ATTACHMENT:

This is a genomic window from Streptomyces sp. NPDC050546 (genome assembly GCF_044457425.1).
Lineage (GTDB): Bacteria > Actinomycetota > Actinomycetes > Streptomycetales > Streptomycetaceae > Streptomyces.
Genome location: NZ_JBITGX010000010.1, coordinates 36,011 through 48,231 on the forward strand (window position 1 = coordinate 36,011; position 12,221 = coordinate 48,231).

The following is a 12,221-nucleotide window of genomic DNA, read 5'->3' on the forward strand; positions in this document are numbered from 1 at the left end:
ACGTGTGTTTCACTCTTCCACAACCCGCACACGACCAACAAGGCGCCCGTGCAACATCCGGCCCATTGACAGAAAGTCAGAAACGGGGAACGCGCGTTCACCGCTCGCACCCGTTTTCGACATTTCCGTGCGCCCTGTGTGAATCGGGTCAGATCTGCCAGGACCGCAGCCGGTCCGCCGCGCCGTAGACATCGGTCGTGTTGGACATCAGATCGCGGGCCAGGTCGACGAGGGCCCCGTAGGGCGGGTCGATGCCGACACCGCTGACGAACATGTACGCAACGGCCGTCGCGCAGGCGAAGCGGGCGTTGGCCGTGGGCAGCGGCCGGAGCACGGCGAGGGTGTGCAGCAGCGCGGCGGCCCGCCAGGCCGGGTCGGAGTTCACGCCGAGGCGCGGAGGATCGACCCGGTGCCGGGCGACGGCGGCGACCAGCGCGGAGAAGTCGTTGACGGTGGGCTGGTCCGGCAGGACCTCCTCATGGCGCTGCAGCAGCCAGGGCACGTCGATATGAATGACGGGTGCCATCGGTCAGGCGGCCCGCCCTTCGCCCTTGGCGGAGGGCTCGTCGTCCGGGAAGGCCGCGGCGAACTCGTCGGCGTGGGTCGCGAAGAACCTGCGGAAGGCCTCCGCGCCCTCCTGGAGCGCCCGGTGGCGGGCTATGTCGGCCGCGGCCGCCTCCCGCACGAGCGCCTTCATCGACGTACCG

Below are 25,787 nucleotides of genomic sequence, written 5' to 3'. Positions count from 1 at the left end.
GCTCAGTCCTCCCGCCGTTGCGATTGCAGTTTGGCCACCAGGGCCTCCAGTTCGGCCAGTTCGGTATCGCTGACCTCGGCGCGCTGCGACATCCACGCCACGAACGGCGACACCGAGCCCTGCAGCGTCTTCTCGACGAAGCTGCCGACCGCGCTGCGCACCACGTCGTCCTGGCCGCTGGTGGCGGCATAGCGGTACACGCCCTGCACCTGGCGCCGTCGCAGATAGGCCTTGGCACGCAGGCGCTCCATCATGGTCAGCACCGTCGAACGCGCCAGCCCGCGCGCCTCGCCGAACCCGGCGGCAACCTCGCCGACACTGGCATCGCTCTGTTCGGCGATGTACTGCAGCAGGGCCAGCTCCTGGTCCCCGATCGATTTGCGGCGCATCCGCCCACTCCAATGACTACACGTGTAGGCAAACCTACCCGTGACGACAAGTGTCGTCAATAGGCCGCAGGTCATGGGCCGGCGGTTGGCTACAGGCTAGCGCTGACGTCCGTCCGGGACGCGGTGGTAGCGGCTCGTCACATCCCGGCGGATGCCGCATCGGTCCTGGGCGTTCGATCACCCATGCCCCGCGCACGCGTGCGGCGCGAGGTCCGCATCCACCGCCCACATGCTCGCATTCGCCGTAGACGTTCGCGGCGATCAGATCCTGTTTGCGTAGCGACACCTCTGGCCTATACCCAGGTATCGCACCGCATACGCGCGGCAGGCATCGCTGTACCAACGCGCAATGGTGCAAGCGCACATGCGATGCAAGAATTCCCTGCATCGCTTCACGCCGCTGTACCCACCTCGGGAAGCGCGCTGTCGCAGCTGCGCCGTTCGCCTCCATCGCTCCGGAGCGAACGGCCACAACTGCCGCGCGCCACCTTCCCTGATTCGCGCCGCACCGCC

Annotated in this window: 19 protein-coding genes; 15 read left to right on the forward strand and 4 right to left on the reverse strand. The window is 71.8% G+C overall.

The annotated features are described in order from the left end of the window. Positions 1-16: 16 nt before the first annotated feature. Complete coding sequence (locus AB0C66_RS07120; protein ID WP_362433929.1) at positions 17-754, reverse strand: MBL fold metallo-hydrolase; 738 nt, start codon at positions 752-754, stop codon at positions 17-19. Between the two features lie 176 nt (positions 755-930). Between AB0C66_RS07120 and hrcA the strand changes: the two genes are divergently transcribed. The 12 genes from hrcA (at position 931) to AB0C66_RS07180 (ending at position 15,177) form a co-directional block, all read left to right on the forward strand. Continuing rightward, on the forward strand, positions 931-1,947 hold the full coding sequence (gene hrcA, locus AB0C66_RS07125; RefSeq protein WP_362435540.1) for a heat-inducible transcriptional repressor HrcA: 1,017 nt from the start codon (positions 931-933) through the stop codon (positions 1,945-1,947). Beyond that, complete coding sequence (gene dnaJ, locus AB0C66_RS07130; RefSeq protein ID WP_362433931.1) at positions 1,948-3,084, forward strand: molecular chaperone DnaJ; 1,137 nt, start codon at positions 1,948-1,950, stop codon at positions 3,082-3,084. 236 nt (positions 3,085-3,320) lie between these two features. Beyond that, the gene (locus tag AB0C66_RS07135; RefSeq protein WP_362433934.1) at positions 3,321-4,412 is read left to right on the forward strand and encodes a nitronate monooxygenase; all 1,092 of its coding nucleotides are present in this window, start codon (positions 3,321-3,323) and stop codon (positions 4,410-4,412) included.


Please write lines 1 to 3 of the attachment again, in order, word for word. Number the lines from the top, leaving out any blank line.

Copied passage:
This is a genomic window from Streptomyces sp. NPDC050546 (genome assembly GCF_044457425.1).
Lineage (GTDB): Bacteria > Actinomycetota > Actinomycetes > Streptomycetales > Streptomycetaceae > Streptomyces.
Genome location: NZ_JBITGX010000010.1, coordinates 36,011 through 48,231 on the forward strand (window position 1 = coordinate 36,011; position 12,221 = coordinate 48,231).